[27] Q. Zhou, C. L. Dalgard, C. Wynder, and M. L. Doughty, "Histone deacetylase inhibitors SAHA and sodium butyrate block G1-to-S cell cycle progression in neurosphere formation by adult subventricular cells," BMC Neuroscience, vol. 12, p. 50, 2011.

[28] R. C. Armstrong, T. Q. Le, E. E. Frost, R. C. Borke, and A. C. Vana, "Absence of fibroblast growth factor 2 promotes oligodendroglial repopulation of demyelinated white matter," The Journal of Neuroscience, vol. 22, no. 19, pp. 8574-8585, 2002.

[29] N. R. Dobson, R. T. Moore, J. E. Tobin, and R. C. Armstrong, "Leukemia/lymphoma-related factor regulates oligodendrocyte lineage cell differentiation in developing white matter," Glia, vol. 60, no. 9, pp. 1378-1390, 2012.

[30] B. D. Trapp, J. Peterson, R. M. Ransohoff, R. Rudick, S. Mork, and L. Bo, "Axonal transection in the lesions of multiple sclerosis," The New England Journal of Medicine, vol. 338, no. 5, pp. 278-285, 1998.

[31] A. Alvarez-Buylla and R. A. Ihrie, "Sonic hedgehog signaling in the postnatal brain," Seminars in Cell & Developmental Biology, vol. 33, pp. 105-111, 2014.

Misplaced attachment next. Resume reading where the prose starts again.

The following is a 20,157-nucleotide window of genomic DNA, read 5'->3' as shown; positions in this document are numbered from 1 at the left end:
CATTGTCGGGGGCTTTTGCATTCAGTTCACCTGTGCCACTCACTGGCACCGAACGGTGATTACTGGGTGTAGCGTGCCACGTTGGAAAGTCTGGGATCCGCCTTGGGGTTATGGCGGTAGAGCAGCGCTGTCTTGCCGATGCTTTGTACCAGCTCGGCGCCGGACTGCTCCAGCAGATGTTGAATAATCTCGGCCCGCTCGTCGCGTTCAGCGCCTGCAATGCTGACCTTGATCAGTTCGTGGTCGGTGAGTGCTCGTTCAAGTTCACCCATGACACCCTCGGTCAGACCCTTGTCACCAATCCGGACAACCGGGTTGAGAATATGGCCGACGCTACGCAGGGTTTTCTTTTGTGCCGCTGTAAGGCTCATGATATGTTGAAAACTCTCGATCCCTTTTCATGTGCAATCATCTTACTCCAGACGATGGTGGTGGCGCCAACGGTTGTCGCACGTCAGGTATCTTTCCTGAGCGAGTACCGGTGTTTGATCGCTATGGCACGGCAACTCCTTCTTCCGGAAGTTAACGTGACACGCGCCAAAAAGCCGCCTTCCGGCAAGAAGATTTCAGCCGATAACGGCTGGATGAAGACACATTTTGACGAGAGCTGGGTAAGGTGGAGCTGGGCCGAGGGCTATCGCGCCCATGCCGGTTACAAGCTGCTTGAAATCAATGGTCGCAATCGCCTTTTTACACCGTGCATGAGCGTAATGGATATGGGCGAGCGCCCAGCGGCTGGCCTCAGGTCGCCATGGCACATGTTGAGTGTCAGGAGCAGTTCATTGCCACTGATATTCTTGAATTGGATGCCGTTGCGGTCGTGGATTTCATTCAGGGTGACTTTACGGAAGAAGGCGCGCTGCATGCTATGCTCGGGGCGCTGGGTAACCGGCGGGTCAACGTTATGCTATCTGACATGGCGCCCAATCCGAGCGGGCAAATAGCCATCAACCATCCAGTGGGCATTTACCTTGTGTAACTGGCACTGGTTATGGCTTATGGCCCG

[32] C. C. Harwell, P. R. Parker, S. M. Gee et al., "Sonic hedgehog expression in corticofugal projection neurons directs cortical microcircuit formation," Neuron, vol. 73, no. 6, pp. 1116-1126, 2012.

[33] S. Sirko, G. Behrendt, P. A. Johansson et al., "Reactive glia in the injured brain acquire stem cell properties in response to sonic hedgehog. [corrected]," Cell Stem Cell, vol. 12, no. 4, pp. 426-439, 2013.

[34] W. T. Farmer, T. Abrahamsson, S. Chierzi et al., "Neurons diversify astrocytes in the adult brain through sonic hedgehog signaling," Science, vol. 351, no. 6275, pp. 849-854, 2016.

[35] S. Pluchino, A. Quattrini, E. Brambilla et al., "Injection of adult neurospheres induces recovery in a chronic model of multiple sclerosis," Nature, vol. 422, no. 6933, pp. 688-694, 2003.

[36] S. Pluchino, L. Zanotti, B. Rossi et al., "Neurosphere-derived multipotent precursors promote neuroprotection by an immunomodulatory mechanism," Nature, vol. 436, no. 7048, pp. 266-271, 2005.

[37] X. Zhang, C. Wu, J. Song, M. Gotte, and L. Sorokin, "Syndecan-1, a cell surface proteoglycan, negatively regulates initial leukocyte recruitment to the brain across the choroid plexus in murine experimental autoimmune encephalomyelitis," Journal of Immunology, vol. 191, no. 9, pp. 4551-4561, 2013.

[38] M. C. Martinez, F. Larbret, F. Zobairi et al., "Transfer of differentiation signal by membrane microvesicles harboring hedgehog morphogens," Blood, vol. 108, no. 9, pp. 3012-3020, 2006.